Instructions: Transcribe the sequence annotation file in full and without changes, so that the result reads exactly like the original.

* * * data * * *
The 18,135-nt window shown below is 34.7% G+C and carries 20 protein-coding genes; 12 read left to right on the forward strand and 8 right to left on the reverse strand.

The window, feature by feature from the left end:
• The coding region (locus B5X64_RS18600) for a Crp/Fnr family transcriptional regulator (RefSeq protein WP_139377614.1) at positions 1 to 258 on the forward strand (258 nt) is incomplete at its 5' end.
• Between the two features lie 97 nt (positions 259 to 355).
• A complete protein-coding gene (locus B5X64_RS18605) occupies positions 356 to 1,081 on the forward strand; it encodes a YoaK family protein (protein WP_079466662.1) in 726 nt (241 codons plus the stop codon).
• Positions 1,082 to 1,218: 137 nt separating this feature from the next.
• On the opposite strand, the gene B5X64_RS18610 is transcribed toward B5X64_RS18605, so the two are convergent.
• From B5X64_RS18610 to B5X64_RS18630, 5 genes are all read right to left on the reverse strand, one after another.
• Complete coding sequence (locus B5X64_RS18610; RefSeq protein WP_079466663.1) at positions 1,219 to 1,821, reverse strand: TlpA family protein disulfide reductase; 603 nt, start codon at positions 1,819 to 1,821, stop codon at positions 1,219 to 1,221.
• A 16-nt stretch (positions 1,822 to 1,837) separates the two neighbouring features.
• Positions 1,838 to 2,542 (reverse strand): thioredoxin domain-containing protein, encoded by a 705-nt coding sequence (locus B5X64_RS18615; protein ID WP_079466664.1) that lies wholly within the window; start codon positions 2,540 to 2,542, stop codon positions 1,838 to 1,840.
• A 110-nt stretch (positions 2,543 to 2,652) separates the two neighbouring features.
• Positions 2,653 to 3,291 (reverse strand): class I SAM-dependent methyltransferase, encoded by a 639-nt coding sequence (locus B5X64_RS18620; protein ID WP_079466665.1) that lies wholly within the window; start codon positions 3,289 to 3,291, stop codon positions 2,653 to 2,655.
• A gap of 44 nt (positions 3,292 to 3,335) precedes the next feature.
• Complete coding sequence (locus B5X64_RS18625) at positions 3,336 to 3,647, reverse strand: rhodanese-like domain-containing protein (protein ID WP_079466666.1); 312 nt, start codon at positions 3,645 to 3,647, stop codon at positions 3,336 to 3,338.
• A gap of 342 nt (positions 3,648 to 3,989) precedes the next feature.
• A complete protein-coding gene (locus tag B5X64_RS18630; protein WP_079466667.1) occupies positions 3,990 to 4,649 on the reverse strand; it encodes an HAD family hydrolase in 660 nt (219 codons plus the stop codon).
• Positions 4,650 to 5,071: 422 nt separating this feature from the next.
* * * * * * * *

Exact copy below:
The 18,135-nt window shown below is 34.7% G+C and carries 20 protein-coding genes; 12 read left to right on the forward strand and 8 right to left on the reverse strand.

The window, feature by feature from the left end:
• The coding region (locus B5X64_RS18600) for a Crp/Fnr family transcriptional regulator (RefSeq protein WP_139377614.1) at positions 1 to 258 on the forward strand (258 nt) is incomplete at its 5' end.
• Between the two features lie 97 nt (positions 259 to 355).
• A complete protein-coding gene (locus B5X64_RS18605) occupies positions 356 to 1,081 on the forward strand; it encodes a YoaK family protein (protein WP_079466662.1) in 726 nt (241 codons plus the stop codon).
• Positions 1,082 to 1,218: 137 nt separating this feature from the next.
• On the opposite strand, the gene B5X64_RS18610 is transcribed toward B5X64_RS18605, so the two are convergent.
• From B5X64_RS18610 to B5X64_RS18630, 5 genes are all read right to left on the reverse strand, one after another.
• Complete coding sequence (locus B5X64_RS18610; RefSeq protein WP_079466663.1) at positions 1,219 to 1,821, reverse strand: TlpA family protein disulfide reductase; 603 nt, start codon at positions 1,819 to 1,821, stop codon at positions 1,219 to 1,221.
• A 16-nt stretch (positions 1,822 to 1,837) separates the two neighbouring features.
• Positions 1,838 to 2,542 (reverse strand): thioredoxin domain-containing protein, encoded by a 705-nt coding sequence (locus B5X64_RS18615; protein ID WP_079466664.1) that lies wholly within the window; start codon positions 2,540 to 2,542, stop codon positions 1,838 to 1,840.
• A 110-nt stretch (positions 2,543 to 2,652) separates the two neighbouring features.
• Positions 2,653 to 3,291 (reverse strand): class I SAM-dependent methyltransferase, encoded by a 639-nt coding sequence (locus B5X64_RS18620; protein ID WP_079466665.1) that lies wholly within the window; start codon positions 3,289 to 3,291, stop codon positions 2,653 to 2,655.
• A gap of 44 nt (positions 3,292 to 3,335) precedes the next feature.
• Complete coding sequence (locus B5X64_RS18625) at positions 3,336 to 3,647, reverse strand: rhodanese-like domain-containing protein (protein ID WP_079466666.1); 312 nt, start codon at positions 3,645 to 3,647, stop codon at positions 3,336 to 3,338.
• A gap of 342 nt (positions 3,648 to 3,989) precedes the next feature.
• A complete protein-coding gene (locus tag B5X64_RS18630; protein WP_079466667.1) occupies positions 3,990 to 4,649 on the reverse strand; it encodes an HAD family hydrolase in 660 nt (219 codons plus the stop codon).
• Positions 4,650 to 5,071: 422 nt separating this feature from the next.